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Monday, 3 June 2013
Page: 4882


Mr MORRISON (Cook) (21:16): I rise to speak in support of the motion put by the member for McMahon and commend the member for bringing the motion to this House. I note that a motion of very similar intent was brought before the Federation Chamber today by the member for Berowra, the Father of the House. That was an equally worthy measure that should be considered by this place.

It is important we signal our solidarity to those who are forced to endure great suffering on account of their race and religion. It is important we extend our support to those who have been able to escape to build a new life here in Australia, by proper methods, but are never quite free from the horror as they pray daily for friends and family left behind. It is even more important we make known to their oppressors that Australia will not sit silently and tolerate the abuse of their fundamental human rights.

On 31 October 2010, 58 lives were taken in an attack on a Baghdad cathedral. This act of violent extremism was sadly not the first or last against the Christian Assyrian people. On 6 January 2008, Epiphany Day, five Assyrian churches, one Armenian church and monasteries in Baghdad and Mosul were attacked with coordinated car bombs. In 2011, there were eight attacks on churches, with more than 35 people wounded, both civilians and security forces.

Christian Assyrians continue to suffer severe and barbaric persecution in Iraq and also in Syria. They are actively discriminated against. Their land has been illegally occupied. Kidnapping for ransom is an all-too-common occurrence. Harassment is commonplace. Since 2003, 600,000 Christian Assyrians have fled their homes in Iraq. Thousands have come here to Australia and to Sydney to start a new life. But I know their brothers and sisters who remained behind are foremost in their thoughts.

There are an estimated three million Assyrians around the world, one million of them living in Iraq and 700,000 in Syria. Under Saddam Hussein, they faced great discrimination, but, though that regime of terror has come to an end, 10 years on their plight still has not. In Iraq, minorities still do not have adequate protection from the state. We call on the Iraqi government to change that.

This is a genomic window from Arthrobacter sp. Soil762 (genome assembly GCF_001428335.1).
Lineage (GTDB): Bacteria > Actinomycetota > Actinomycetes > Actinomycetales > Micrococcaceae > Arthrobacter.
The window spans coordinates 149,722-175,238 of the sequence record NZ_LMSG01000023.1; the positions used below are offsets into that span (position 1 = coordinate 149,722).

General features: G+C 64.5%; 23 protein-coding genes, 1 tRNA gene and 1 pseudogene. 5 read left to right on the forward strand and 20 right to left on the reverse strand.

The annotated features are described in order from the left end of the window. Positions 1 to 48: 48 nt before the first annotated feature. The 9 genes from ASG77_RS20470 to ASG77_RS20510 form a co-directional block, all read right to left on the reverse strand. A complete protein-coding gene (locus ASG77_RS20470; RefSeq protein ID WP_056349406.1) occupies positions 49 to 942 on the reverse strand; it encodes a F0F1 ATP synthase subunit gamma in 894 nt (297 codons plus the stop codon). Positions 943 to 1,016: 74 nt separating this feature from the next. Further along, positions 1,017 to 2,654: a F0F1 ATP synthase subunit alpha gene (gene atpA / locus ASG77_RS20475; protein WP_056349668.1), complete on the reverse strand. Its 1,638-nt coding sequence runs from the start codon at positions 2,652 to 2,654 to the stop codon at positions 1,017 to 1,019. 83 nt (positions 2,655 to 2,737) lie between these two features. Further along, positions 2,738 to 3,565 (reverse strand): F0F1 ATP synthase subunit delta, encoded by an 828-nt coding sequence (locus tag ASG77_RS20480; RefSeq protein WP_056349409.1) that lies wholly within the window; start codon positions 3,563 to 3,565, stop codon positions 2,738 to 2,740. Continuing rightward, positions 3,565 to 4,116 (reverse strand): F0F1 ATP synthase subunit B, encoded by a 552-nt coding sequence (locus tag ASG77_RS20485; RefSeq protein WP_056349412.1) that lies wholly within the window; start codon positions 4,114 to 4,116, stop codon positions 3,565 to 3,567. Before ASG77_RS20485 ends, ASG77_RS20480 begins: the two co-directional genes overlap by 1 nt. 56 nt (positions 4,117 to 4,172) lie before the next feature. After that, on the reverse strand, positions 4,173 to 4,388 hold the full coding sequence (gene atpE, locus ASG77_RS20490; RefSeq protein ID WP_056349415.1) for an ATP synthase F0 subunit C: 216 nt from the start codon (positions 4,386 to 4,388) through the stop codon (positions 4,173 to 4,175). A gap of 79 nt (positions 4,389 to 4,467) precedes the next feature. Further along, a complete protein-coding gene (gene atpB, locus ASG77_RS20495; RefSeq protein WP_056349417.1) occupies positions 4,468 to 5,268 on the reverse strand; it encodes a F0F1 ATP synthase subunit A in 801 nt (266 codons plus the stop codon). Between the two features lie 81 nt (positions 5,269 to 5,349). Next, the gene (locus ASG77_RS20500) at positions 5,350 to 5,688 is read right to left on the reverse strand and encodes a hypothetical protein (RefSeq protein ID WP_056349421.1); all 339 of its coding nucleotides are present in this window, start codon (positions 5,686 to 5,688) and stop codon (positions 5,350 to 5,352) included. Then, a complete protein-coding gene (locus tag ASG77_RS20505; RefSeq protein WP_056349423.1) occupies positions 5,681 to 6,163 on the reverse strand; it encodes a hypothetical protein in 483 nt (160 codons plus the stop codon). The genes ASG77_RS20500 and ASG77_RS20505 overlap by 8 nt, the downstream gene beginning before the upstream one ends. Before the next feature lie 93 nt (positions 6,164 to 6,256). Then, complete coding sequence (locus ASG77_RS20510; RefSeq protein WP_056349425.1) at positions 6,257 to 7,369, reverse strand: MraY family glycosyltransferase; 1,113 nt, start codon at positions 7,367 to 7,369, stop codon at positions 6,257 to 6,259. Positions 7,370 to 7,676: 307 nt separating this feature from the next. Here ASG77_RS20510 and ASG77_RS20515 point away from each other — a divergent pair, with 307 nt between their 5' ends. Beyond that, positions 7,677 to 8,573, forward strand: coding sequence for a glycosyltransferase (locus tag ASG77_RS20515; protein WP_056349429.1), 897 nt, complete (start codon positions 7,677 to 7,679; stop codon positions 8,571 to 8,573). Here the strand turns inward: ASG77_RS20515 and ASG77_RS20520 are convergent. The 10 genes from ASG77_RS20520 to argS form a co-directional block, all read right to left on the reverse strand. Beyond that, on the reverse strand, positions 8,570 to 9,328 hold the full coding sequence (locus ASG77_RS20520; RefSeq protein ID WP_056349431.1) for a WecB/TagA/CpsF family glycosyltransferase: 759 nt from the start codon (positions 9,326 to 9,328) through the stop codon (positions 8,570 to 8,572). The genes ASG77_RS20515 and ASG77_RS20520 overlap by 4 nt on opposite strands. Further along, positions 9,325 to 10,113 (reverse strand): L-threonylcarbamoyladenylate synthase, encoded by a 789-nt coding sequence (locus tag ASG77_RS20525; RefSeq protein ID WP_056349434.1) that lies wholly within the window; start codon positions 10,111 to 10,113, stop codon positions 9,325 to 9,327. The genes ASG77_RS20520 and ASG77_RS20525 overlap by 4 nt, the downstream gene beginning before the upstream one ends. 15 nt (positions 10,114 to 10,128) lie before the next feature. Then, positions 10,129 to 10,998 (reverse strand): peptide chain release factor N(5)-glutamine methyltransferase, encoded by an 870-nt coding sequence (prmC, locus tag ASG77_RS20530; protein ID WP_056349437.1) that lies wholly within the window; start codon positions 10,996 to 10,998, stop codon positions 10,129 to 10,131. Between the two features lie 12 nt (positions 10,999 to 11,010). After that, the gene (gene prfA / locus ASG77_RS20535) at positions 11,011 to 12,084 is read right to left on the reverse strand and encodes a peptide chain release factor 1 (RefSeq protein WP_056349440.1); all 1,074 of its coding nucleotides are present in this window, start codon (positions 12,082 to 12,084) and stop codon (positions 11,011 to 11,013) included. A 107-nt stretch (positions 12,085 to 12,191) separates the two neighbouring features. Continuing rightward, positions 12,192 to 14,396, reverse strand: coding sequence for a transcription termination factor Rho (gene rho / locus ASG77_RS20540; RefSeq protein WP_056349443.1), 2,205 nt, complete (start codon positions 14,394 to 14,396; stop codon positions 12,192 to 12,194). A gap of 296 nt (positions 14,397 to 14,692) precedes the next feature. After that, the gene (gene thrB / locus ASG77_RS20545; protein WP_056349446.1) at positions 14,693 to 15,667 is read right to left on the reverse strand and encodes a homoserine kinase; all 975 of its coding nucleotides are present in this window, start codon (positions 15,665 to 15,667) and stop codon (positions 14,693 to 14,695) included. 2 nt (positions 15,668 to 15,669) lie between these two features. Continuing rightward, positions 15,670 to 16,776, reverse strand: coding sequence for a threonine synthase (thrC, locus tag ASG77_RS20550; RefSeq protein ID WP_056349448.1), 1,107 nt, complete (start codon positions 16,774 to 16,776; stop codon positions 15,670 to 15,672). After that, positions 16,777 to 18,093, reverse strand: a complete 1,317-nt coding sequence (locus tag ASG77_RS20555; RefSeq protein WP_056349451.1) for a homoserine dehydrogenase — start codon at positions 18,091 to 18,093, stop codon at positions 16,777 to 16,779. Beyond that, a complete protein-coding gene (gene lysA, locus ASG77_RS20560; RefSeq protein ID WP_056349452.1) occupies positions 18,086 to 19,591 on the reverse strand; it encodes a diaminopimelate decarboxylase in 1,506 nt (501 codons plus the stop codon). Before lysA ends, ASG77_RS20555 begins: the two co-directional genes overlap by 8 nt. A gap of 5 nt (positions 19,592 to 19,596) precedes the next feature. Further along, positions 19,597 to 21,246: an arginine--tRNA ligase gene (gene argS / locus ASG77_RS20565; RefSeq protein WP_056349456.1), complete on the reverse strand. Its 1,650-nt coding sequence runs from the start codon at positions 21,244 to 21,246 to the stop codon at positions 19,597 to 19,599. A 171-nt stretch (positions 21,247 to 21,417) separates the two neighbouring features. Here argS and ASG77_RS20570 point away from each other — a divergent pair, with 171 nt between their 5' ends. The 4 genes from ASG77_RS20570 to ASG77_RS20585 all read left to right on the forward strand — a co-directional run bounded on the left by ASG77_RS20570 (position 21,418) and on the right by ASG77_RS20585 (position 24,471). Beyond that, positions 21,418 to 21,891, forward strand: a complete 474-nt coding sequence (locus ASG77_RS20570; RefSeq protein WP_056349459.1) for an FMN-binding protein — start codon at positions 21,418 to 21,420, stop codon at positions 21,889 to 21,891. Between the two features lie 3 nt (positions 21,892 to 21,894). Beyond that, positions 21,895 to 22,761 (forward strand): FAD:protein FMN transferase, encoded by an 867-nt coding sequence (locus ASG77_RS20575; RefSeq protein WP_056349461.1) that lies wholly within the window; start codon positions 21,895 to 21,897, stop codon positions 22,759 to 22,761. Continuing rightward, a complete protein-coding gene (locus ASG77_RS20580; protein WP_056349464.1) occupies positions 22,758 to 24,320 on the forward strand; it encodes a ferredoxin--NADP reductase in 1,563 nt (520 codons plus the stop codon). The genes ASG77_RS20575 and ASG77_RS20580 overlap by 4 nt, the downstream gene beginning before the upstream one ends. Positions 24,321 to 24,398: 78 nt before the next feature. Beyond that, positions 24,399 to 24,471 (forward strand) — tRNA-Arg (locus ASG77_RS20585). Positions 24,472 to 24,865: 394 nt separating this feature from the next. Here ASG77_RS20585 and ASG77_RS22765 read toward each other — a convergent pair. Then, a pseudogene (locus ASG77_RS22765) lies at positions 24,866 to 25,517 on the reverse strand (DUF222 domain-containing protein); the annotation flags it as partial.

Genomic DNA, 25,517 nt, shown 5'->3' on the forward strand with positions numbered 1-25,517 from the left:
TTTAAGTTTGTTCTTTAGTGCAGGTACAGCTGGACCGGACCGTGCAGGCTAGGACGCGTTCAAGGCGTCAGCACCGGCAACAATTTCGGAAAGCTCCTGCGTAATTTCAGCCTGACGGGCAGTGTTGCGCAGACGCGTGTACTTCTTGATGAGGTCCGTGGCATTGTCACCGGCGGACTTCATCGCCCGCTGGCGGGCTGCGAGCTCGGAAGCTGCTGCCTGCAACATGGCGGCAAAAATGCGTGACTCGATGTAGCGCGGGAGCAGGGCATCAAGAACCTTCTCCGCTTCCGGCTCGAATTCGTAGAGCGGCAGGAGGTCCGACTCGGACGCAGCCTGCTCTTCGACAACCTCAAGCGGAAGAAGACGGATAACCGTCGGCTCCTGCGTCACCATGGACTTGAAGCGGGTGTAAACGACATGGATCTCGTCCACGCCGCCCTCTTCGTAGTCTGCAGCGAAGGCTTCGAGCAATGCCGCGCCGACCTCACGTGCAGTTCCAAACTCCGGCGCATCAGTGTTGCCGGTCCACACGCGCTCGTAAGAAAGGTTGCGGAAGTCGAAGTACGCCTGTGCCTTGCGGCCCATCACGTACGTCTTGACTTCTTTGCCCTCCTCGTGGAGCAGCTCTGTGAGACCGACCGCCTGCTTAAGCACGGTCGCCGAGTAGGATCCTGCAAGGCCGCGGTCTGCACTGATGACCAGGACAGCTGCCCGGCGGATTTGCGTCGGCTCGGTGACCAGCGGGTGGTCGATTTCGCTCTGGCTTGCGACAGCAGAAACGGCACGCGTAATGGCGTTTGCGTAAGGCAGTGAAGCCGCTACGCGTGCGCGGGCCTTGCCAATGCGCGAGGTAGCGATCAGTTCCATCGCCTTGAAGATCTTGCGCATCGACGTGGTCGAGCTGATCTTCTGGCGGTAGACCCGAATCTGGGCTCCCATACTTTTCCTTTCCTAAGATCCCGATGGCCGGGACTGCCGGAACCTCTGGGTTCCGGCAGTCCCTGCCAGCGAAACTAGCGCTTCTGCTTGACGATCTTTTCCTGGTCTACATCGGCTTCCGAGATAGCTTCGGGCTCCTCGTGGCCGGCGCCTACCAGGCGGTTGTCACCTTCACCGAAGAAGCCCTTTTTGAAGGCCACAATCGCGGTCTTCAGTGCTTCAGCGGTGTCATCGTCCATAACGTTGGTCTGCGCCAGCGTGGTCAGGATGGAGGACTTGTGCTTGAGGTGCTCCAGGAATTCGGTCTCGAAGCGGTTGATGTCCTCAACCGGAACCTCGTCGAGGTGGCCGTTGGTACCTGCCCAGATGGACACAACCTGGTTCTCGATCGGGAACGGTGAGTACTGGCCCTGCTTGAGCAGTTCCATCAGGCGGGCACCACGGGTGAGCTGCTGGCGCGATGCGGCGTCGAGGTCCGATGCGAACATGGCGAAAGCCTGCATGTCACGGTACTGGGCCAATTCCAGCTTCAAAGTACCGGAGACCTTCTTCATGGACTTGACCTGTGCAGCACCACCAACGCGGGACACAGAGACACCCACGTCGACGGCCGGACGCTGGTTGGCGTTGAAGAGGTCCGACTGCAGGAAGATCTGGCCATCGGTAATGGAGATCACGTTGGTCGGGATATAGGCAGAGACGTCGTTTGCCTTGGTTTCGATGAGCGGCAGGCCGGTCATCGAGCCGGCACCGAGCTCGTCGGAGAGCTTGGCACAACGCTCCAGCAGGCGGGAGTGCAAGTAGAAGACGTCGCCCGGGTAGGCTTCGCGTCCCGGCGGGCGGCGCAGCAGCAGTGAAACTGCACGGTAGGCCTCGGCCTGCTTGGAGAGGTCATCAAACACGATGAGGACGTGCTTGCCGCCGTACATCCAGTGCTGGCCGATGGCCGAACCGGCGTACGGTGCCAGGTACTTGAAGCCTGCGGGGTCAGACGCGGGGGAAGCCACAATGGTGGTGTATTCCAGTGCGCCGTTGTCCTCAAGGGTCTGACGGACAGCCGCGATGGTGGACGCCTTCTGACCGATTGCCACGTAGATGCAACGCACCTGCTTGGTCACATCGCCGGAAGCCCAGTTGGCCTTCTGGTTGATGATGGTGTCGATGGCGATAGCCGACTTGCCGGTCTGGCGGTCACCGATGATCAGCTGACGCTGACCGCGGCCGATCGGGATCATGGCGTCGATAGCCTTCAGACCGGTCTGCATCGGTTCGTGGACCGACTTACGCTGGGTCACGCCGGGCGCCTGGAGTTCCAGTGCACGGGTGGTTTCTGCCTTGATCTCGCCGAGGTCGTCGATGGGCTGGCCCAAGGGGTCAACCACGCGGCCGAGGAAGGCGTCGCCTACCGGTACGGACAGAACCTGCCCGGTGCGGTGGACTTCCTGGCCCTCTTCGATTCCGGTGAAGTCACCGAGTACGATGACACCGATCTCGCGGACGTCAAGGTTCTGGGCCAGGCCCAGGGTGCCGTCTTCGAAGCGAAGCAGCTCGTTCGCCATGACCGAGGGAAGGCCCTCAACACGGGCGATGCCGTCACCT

This morning, the member for Berowra said we need to be generous, as we have been in the past, in assisting those refugees who are forced to flee. He was absolutely right, and that is what our humanitarian and refugee program is for. Australia runs—and did so even before the change in the level of intake—the most generous humanitarian and refugee resettlement program per capita in the world. We should never forget that these places are extremely precious: they mean the difference between life and death for those who are genuinely seeking the protection of those programs. In any one year, less than one per cent of the world's 10 million refugees will be resettled. In any one year, 9.9 million people will miss out. These places are precious. That is why it is crucial that we decide who comes to this country and the circumstances under which they come. That is why it is crucial that Australia runs our immigration program—not people smugglers who gamble with lives and sell hope to the highest bidder.

The commitment of the former minister for immigration, who brings this motion as a private member, put in place a program that would ensure 1,000 places for Assyrians in this situation. Those Assyrians go across a range of nationalities. They are Armenians; they are in other places. That was a worthy measure and it is one that the coalition has supported. I hope, if the coalition is elected to government, it is one that we can continue for some time—supporting Assyrians who are placed in this situation. We are in a situation to work with the local Assyrian community here in Australia to better identify those whom we are able to help. That population obviously also includes the Armenians who find themselves in this conflict.

Just the weekend before last, I found myself in Lebanon and was in a situation to observe at a little closer quarters the conflict that is occurring in Syria. This is a very real situation that has no obvious conclusion, although we can all assume that there will be hardship, there will be great brutality and there will be significant humanitarian consequences. A coalition government, if we are elected, will stand ready to assist with supporting the families of Assyrians here in Australia with being able to ensure that the refugee and humanitarian program is available to those who come through the appropriate method.